Ever receive the exact right message at the right time?

It happened to me last night at 9:21 p.m. EST. A simple email of thanks and kindness landed in my inbox.

A thanks, really at that time undeserved, and while I was in a panic over an errored ICD-10 coding report I had created for a training. 

9:21 p.m. simple message, thank you. God bless you. Have a blessed night. 

That simple message was exactly what I needed to focus on in that moment. 

So, I am here to ask you today. What message does your coding say about your community?

Specifically, what does your claims data show related to use of MDS Section I0020B?

As a reminder, the RAI Manual defined Section I: Active Diagnoses intent as follows:

Intent: The items in this section are intended to code diseases that have a direct relationship to the resident’s current functional status, cognitive status, mood or behavior status, medical treatments, nursing monitoring, or risk of death. One of the important functions of the MDS assessment is to generate an updated, accurate picture of the resident’s current health status. 

Steps for Assessment:

I0020 – Indicate the resident’s primary medical condition category that best describes the primary reason for the Medicare Part A stay.

I0020B – Enter the International Classification of Diseases (ICD) code for that condition, including the decimal.

Seems simplistic, right?

The right message … Mr. Smith was in the hospital for (blank) dx.

At the right time, per submissions guidelines, we code and submit I0020B with (blank) dx.

Not always.

Remember, the Centers for Medicare & Medicaid Services (CMS) clarified in its PDPM FAQs.

1.8 Is it required that the principal diagnosis on the SNF claim match the primary diagnosis coded in item I0020B? 

  • While we expect that these diagnoses should match, there is no claims edit that will enforce such a requirement. 

1.9 Is it required that the SNF primary diagnosis match the primary diagnosis reported for the qualifying hospital stay? 

  • No, the primary diagnosis for the SNF stay may differ from the primary diagnosis reported for the hospital stay that serves as the qualifying hospital stay necessary for SNF coverage.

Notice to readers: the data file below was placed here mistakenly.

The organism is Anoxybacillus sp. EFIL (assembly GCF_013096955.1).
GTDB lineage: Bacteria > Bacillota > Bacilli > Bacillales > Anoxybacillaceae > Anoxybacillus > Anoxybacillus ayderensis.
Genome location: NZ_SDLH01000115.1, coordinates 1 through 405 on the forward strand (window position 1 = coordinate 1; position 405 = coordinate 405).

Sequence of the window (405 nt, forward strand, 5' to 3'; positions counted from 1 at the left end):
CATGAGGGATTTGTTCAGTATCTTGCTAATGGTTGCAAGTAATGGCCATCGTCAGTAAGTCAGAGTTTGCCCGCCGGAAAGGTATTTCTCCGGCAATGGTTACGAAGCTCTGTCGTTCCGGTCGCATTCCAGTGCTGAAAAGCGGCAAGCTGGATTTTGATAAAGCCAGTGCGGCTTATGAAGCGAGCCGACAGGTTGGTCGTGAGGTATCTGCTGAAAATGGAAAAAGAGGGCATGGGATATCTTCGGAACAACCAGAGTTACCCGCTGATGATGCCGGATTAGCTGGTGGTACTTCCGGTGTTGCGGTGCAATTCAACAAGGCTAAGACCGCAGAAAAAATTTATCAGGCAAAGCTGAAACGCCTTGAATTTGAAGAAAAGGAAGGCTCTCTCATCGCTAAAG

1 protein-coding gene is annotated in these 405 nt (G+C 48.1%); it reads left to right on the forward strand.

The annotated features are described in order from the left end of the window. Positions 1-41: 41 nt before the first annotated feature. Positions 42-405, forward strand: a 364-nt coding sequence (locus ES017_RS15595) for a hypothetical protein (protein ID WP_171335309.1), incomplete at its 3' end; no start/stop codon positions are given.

How can this be true? Why would CMS create such a mixed coding message?

Perhaps, this was done to force greater interdisciplinary team collaboration. 

To express the right message, at the right time, to best serve our patients daily. 

Curious as to where the nation was trending?

Below is a representation of the data on principal diagnosis for Medicare Part A SNF claims for Q2 2020 as reported by CMS Research Data Assistance Center (ResDAC).

Principal Diagnosis on Part A SNF Claims Q22020, Source: CMS ResDAC

Furthermore, as we consider the impact of medical complexity on patients recovering from COVID-19 we should recognize the message our coding reflects associated with  CMS 100-2 Chapter 8.

This document clarifies that, “To be covered the extended care services must have been for the treatment of a condition for which the beneficiary was receiving inpatient hospital services (including services of an emergency hospital) or a condition which arose while in the SNF for treatment of a condition for which the beneficiary was previously hospitalized. 

In this context, the applicable hospital condition need not have been the principal diagnosis that actually precipitated the beneficiary’s admission to the hospital, but could be any one of the conditions present during the qualifying hospital stay.

Coding, the right message at the right time.

What message is your community’s coding communicating about you?

Renee Kinder, MS, CCC-SLP, RAC-CT, is Executive Vice President of Clinical Services for Broad River Rehab and a 2019 APEX Award of Excellence winner in the Writing–Regular Departments & Columns category. Additionally, she serves as Gerontology Professional Development Manager for the American Speech Language Hearing Association’s (ASHA) gerontology special interest group, is a member of the University of Kentucky College of Medicine community faculty, and is an advisor to the American Medical Association’s Relative Value Update Committee (RUC) Health Care Professionals Advisory Committee (HCPAC).